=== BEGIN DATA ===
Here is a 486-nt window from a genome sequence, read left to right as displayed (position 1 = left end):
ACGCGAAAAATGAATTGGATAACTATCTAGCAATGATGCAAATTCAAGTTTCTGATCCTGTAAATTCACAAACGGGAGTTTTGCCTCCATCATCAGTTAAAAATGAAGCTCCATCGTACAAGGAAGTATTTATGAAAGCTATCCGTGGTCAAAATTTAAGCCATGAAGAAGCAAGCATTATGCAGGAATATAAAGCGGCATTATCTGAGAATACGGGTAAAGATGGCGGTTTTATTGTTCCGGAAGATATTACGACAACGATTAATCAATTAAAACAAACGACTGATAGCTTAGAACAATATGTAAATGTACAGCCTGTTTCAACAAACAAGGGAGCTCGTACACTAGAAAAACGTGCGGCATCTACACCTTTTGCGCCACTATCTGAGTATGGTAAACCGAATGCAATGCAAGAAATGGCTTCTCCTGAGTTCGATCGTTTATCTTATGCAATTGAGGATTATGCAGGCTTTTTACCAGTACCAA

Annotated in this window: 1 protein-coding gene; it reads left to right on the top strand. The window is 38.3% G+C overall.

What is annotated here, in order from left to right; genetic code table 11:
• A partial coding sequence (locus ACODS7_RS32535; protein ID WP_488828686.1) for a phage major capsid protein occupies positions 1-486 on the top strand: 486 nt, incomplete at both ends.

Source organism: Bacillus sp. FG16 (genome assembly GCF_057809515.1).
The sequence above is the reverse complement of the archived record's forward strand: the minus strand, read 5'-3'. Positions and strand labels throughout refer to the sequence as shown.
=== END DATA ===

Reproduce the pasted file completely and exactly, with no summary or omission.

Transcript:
Here is a 486-nt window from a genome sequence, read left to right as displayed (position 1 = left end):
ACGCGAAAAATGAATTGGATAACTATCTAGCAATGATGCAAATTCAAGTTTCTGATCCTGTAAATTCACAAACGGGAGTTTTGCCTCCATCATCAGTTAAAAATGAAGCTCCATCGTACAAGGAAGTATTTATGAAAGCTATCCGTGGTCAAAATTTAAGCCATGAAGAAGCAAGCATTATGCAGGAATATAAAGCGGCATTATCTGAGAATACGGGTAAAGATGGCGGTTTTATTGTTCCGGAAGATATTACGACAACGATTAATCAATTAAAACAAACGACTGATAGCTTAGAACAATATGTAAATGTACAGCCTGTTTCAACAAACAAGGGAGCTCGTACACTAGAAAAACGTGCGGCATCTACACCTTTTGCGCCACTATCTGAGTATGGTAAACCGAATGCAATGCAAGAAATGGCTTCTCCTGAGTTCGATCGTTTATCTTATGCAATTGAGGATTATGCAGGCTTTTTACCAGTACCAA

Annotated in this window: 1 protein-coding gene; it reads left to right on the top strand. The window is 38.3% G+C overall.

What is annotated here, in order from left to right; genetic code table 11:
• A partial coding sequence (locus ACODS7_RS32535; protein ID WP_488828686.1) for a phage major capsid protein occupies positions 1-486 on the top strand: 486 nt, incomplete at both ends.

Source organism: Bacillus sp. FG16 (genome assembly GCF_057809515.1).
The sequence above is the reverse complement of the archived record's forward strand: the minus strand, read 5'-3'. Positions and strand labels throughout refer to the sequence as shown.